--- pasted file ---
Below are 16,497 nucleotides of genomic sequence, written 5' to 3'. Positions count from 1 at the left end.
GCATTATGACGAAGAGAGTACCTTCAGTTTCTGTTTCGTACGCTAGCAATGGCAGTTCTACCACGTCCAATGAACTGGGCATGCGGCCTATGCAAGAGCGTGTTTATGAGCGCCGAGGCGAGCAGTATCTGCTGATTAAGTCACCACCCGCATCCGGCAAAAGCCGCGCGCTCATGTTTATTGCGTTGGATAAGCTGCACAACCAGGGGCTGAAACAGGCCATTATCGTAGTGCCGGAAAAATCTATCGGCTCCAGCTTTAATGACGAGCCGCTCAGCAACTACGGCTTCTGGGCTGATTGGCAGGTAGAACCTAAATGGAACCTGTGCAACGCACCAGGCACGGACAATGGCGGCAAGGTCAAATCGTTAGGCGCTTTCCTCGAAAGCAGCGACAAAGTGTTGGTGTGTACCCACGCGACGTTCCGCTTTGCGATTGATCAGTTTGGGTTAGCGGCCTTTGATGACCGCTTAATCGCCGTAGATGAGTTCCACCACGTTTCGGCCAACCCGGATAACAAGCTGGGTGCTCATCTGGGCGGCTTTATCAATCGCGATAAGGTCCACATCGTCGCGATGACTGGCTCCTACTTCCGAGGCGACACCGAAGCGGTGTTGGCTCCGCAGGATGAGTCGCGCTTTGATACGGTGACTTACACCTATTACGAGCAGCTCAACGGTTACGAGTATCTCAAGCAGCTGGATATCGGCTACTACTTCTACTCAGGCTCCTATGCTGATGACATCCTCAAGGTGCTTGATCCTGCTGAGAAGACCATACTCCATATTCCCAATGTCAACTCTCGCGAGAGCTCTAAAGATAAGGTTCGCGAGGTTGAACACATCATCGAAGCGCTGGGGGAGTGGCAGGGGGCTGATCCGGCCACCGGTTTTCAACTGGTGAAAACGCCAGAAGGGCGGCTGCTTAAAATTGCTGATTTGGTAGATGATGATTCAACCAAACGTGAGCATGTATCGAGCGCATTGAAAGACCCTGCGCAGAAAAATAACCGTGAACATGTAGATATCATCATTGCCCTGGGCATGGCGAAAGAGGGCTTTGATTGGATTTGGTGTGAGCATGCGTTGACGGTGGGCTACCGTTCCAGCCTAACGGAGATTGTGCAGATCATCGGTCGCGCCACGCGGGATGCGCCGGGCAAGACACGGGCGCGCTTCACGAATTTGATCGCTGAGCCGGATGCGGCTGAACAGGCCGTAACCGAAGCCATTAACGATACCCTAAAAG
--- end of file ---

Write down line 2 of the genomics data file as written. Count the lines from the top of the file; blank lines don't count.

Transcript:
GCATTATGACGAAGAGAGTACCTTCAGTTTCTGTTTCGTACGCTAGCAATGGCAGTTCTACCACGTCCAATGAACTGGGCATGCGGCCTATGCAAGAGCGTGTTTATGAGCGCCGAGGCGAGCAGTATCTGCTGATTAAGTCACCACCCGCATCCGGCAAAAGCCGCGCGCTCATGTTTATTGCGTTGGATAAGCTGCACAACCAGGGGCTGAAACAGGCCATTATCGTAGTGCCGGAAAAATCTATCGGCTCCAGCTTTAATGACGAGCCGCTCAGCAACTACGGCTTCTGGGCTGATTGGCAGGTAGAACCTAAATGGAACCTGTGCAACGCACCAGGCACGGACAATGGCGGCAAGGTCAAATCGTTAGGCGCTTTCCTCGAAAGCAGCGACAAAGTGTTGGTGTGTACCCACGCGACGTTCCGCTTTGCGATTGATCAGTTTGGGTTAGCGGCCTTTGATGACCGCTTAATCGCCGTAGATGAGTTCCACCACGTTTCGGCCAACCCGGATAACAAGCTGGGTGCTCATCTGGGCGGCTTTATCAATCGCGATAAGGTCCACATCGTCGCGATGACTGGCTCCTACTTCCGAGGCGACACCGAAGCGGTGTTGGCTCCGCAGGATGAGTCGCGCTTTGATACGGTGACTTACACCTATTACGAGCAGCTCAACGGTTACGAGTATCTCAAGCAGCTGGATATCGGCTACTACTTCTACTCAGGCTCCTATGCTGATGACATCCTCAAGGTGCTTGATCCTGCTGAGAAGACCATACTCCATATTCCCAATGTCAACTCTCGCGAGAGCTCTAAAGATAAGGTTCGCGAGGTTGAACACATCATCGAAGCGCTGGGGGAGTGGCAGGGGGCTGATCCGGCCACCGGTTTTCAACTGGTGAAAACGCCAGAAGGGCGGCTGCTTAAAATTGCTGATTTGGTAGATGATGATTCAACCAAACGTGAGCATGTATCGAGCGCATTGAAAGACCCTGCGCAGAAAAATAACCGTGAACATGTAGATATCATCATTGCCCTGGGCATGGCGAAAGAGGGCTTTGATTGGATTTGGTGTGAGCATGCGTTGACGGTGGGCTACCGTTCCAGCCTAACGGAGATTGTGCAGATCATCGGTCGCGCCACGCGGGATGCGCCGGGCAAGACACGGGCGCGCTTCACGAATTTGATCGCTGAGCCGGATGCGGCTGAACAGGCCGTAACCGAAGCCATTAACGATACCCTAAAAG